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Dyson's first crop of sustainable strawberries hits supermarket shelves

The first crop of Dyson Farming’s strawberries from its new six-hectare glasshouse in Carrington, Lincolnshire will hit supermarket shelves this week.

This marks the start of the season for the new venture, which will produce around 750 tonnes of strawberries each year in the giant greenhouse powered by renewable electricity and surplus heat from Dyson Farming’s anaerobic digester.

 

The company, which is owned by home appliances inventor Sir James Dyson and recently rebranded as Dyson Farming from Beeswax Dyson, says the project supports the advancement of high-tech, sustainable farming in the UK, and avoids unnecessary food miles that come from imported strawberries at this time of year.


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Circular

 

It is the latest addition to Dyson Farming’s circular farming approach, which has helped make the farming business carbon neutral.

 

According to The Telegraph the first fruit will be available at selected M&S stores.

 

The site also has packhouse and cold store facilities allowing Dyson Farming to pick, chill, pack and deliver fresh fruit to the end customer as quickly as possible.

 

Dyson says the glasshouse will incorporate new technologies as they evolve such as advanced robotic picking and advanced LED lighting that could increase glasshouse efficiency and lengthen the season further.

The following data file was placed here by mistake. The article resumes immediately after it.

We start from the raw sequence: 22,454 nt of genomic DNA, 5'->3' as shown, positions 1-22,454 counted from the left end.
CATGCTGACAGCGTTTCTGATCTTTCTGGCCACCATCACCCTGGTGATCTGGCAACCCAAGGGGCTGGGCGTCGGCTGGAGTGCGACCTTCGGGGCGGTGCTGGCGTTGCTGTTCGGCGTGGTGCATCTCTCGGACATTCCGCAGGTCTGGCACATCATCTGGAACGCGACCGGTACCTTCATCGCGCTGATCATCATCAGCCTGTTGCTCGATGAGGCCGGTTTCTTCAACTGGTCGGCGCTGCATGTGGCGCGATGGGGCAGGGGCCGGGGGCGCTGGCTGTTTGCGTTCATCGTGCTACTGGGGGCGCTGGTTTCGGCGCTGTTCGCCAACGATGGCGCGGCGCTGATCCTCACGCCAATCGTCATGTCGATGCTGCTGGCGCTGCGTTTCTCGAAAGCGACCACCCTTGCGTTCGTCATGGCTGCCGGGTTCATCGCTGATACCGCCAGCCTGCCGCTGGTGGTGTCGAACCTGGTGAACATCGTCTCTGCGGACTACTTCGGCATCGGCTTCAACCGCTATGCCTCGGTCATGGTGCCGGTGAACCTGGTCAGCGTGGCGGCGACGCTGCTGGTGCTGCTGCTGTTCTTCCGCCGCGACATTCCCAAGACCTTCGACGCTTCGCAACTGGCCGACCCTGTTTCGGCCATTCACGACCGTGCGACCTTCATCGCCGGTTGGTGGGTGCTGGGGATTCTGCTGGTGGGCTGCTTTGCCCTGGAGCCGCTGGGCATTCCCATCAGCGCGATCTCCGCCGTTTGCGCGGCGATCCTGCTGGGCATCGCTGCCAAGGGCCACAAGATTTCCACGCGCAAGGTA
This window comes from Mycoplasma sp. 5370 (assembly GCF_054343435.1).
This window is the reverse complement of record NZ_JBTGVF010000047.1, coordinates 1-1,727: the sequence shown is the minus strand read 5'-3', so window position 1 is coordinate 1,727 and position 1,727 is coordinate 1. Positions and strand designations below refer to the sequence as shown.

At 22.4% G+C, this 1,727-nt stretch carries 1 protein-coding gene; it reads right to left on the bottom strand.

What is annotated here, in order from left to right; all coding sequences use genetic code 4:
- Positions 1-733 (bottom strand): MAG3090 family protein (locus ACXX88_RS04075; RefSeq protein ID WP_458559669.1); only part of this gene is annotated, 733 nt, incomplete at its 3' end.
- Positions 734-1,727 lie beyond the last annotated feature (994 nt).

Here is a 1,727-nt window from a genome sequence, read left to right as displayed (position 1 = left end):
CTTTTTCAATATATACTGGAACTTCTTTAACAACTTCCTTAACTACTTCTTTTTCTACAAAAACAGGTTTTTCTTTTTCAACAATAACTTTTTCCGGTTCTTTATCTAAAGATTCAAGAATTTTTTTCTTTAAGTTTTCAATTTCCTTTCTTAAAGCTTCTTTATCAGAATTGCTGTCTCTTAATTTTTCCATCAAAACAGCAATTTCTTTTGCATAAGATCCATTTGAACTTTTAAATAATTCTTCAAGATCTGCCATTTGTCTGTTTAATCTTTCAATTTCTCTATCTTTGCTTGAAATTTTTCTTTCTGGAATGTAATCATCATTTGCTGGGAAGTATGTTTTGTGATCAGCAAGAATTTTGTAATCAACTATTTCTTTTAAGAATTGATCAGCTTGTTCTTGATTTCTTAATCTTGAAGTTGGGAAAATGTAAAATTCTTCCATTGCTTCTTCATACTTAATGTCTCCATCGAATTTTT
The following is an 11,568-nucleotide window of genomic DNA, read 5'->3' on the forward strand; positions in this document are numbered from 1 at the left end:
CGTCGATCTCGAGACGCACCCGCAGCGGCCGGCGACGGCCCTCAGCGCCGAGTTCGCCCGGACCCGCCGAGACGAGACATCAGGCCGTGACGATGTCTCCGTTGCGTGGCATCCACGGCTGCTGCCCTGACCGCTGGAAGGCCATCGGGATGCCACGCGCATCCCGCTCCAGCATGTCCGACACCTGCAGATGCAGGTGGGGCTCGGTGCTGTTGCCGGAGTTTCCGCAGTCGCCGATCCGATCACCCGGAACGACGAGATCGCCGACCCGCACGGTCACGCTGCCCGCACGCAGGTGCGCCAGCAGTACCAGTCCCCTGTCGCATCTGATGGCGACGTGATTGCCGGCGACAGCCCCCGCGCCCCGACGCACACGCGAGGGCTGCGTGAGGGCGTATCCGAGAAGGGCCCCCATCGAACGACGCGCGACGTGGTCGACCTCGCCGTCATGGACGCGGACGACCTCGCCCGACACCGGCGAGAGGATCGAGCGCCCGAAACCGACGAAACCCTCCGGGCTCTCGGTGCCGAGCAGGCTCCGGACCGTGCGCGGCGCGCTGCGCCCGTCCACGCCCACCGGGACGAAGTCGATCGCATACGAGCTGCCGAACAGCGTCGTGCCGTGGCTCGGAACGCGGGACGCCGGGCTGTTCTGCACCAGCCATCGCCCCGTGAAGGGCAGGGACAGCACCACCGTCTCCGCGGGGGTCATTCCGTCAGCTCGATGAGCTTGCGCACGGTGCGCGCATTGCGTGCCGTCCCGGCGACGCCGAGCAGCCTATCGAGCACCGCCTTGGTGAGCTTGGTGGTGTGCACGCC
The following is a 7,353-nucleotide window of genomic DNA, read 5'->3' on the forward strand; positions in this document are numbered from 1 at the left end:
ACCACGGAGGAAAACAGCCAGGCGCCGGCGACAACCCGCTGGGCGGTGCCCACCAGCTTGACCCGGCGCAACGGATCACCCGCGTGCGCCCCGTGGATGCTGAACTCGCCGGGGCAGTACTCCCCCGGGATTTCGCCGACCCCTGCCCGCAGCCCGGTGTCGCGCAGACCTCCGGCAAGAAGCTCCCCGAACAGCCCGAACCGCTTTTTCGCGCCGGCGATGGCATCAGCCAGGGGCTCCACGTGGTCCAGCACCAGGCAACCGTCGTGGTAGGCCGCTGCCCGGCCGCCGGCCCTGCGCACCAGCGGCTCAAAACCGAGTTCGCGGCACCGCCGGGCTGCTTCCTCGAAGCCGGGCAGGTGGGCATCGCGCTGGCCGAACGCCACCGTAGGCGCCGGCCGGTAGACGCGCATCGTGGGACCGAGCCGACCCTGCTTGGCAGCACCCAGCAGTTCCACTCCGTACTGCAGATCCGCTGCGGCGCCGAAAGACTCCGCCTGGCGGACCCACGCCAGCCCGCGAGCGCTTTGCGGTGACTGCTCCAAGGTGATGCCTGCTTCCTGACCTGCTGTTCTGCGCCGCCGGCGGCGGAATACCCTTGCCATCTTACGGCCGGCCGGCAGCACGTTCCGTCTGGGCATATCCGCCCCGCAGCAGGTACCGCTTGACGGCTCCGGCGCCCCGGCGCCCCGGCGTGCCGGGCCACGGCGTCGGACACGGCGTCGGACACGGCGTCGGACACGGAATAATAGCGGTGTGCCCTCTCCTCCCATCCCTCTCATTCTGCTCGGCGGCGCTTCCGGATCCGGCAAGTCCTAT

Sustainable

 

Sir James Dyson said: “Sustainable food production, food security and our environment are vital to the nation’s health and the nation’s economy; there is a real opportunity for agriculture to drive a revolution in technology and vice versa. Dyson Farming is developing new approaches to efficient, high-technology agriculture, which we hope will lead to a commercially sustainable future.

 

“I’m excited about the future of agriculture, despite the undoubtedly significant challenges it faces. The increasingly symbiotic relationship between our technology business and our farms will, I hope, yield novel new approaches to drive sustainability and performance.

 

"Material science, energy creation and energy storage are at the core of this and farming has much to give – growing materials and creating energy which can be used in a wider range of products. The parallels between the two businesses are greater than you might think since the future for both is dependent on investment in research, development, and continual improvement.”

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